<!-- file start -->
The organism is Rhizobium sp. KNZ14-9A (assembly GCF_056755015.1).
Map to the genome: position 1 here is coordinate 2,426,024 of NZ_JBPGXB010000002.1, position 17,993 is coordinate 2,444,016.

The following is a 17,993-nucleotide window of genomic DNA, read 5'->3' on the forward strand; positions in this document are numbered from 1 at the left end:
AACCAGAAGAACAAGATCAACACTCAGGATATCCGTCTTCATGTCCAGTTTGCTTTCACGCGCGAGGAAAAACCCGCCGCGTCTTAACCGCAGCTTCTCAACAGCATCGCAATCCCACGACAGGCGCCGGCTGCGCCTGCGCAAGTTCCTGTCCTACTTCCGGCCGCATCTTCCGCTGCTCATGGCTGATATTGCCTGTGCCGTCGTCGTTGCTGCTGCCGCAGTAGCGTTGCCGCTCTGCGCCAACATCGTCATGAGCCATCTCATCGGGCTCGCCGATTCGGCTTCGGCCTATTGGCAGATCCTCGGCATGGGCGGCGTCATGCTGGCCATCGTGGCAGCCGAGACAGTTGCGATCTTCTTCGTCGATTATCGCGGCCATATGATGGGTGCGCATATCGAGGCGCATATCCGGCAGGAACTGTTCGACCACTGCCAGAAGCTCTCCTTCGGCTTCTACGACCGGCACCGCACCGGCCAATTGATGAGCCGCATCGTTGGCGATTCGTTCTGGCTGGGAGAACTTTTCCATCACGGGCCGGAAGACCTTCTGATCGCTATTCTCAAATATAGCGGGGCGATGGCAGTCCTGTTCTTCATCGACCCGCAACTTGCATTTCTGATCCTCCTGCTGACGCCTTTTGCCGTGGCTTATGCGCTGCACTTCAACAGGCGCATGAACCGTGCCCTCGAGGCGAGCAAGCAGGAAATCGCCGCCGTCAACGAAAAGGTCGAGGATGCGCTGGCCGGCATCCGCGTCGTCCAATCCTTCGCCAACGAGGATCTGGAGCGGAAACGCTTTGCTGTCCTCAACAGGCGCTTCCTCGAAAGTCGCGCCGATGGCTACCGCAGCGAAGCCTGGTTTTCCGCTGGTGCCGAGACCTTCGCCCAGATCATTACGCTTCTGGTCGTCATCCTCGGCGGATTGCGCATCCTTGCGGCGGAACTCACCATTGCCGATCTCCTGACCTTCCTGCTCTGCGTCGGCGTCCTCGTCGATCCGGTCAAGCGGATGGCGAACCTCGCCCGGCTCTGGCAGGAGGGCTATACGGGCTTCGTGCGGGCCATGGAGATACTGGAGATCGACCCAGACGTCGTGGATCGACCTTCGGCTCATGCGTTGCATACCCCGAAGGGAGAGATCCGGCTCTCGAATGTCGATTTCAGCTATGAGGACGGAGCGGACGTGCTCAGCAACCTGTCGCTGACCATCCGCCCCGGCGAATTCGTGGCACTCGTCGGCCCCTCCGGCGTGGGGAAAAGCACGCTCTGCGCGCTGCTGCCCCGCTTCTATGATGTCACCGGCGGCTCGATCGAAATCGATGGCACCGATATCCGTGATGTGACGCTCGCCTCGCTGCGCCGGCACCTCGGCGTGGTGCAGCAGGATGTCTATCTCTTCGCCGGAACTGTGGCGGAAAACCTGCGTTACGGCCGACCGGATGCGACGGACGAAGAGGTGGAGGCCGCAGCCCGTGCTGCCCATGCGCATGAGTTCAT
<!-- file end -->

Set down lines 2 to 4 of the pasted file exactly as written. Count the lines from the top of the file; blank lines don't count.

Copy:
Map to the genome: position 1 here is coordinate 2,426,024 of NZ_JBPGXB010000002.1, position 17,993 is coordinate 2,444,016.

The following is a 17,993-nucleotide window of genomic DNA, read 5'->3' on the forward strand; positions in this document are numbered from 1 at the left end:
AACCAGAAGAACAAGATCAACACTCAGGATATCCGTCTTCATGTCCAGTTTGCTTTCACGCGCGAGGAAAAACCCGCCGCGTCTTAACCGCAGCTTCTCAACAGCATCGCAATCCCACGACAGGCGCCGGCTGCGCCTGCGCAAGTTCCTGTCCTACTTCCGGCCGCATCTTCCGCTGCTCATGGCTGATATTGCCTGTGCCGTCGTCGTTGCTGCTGCCGCAGTAGCGTTGCCGCTCTGCGCCAACATCGTCATGAGCCATCTCATCGGGCTCGCCGATTCGGCTTCGGCCTATTGGCAGATCCTCGGCATGGGCGGCGTCATGCTGGCCATCGTGGCAGCCGAGACAGTTGCGATCTTCTTCGTCGATTATCGCGGCCATATGATGGGTGCGCATATCGAGGCGCATATCCGGCAGGAACTGTTCGACCACTGCCAGAAGCTCTCCTTCGGCTTCTACGACCGGCACCGCACCGGCCAATTGATGAGCCGCATCGTTGGCGATTCGTTCTGGCTGGGAGAACTTTTCCATCACGGGCCGGAAGACCTTCTGATCGCTATTCTCAAATATAGCGGGGCGATGGCAGTCCTGTTCTTCATCGACCCGCAACTTGCATTTCTGATCCTCCTGCTGACGCCTTTTGCCGTGGCTTATGCGCTGCACTTCAACAGGCGCATGAACCGTGCCCTCGAGGCGAGCAAGCAGGAAATCGCCGCCGTCAACGAAAAGGTCGAGGATGCGCTGGCCGGCATCCGCGTCGTCCAATCCTTCGCCAACGAGGATCTGGAGCGGAAACGCTTTGCTGTCCTCAACAGGCGCTTCCTCGAAAGTCGCGCCGATGGCTACCGCAGCGAAGCCTGGTTTTCCGCTGGTGCCGAGACCTTCGCCCAGATCATTACGCTTCTGGTCGTCATCCTCGGCGGATTGCGCATCCTTGCGGCGGAACTCACCATTGCCGATCTCCTGACCTTCCTGCTCTGCGTCGGCGTCCTCGTCGATCCGGTCAAGCGGATGGCGAACCTCGCCCGGCTCTGGCAGGAGGGCTATACGGGCTTCGTGCGGGCCATGGAGATACTGGAGATCGACCCAGACGTCGTGGATCGACCTTCGGCTCATGCGTTGCATACCCCGAAGGGAGAGATCCGGCTCTCGAATGTCGATTTCAGCTATGAGGACGGAGCGGACGTGCTCAGCAACCTGTCGCTGACCATCCGCCCCGGCGAATTCGTGGCACTCGTCGGCCCCTCCGGCGTGGGGAAAAGCACGCTCTGCGCGCTGCTGCCCCGCTTCTATGATGTCACCGGCGGCTCGATCGAAATCGATGGCACCGATATCCGTGATGTGACGCTCGCCTCGCTGCGCCGGCACCTCGGCGTGGTGCAGCAGGATGTCTATCTCTTCGCCGGAACTGTGGCGGAAAACCTGCGTTACGGCCGACCGGATGCGACGGACGAAGAGGTGGAGGCCGCAGCCCGTGCTGCCCATGCGCATGAGTTCAT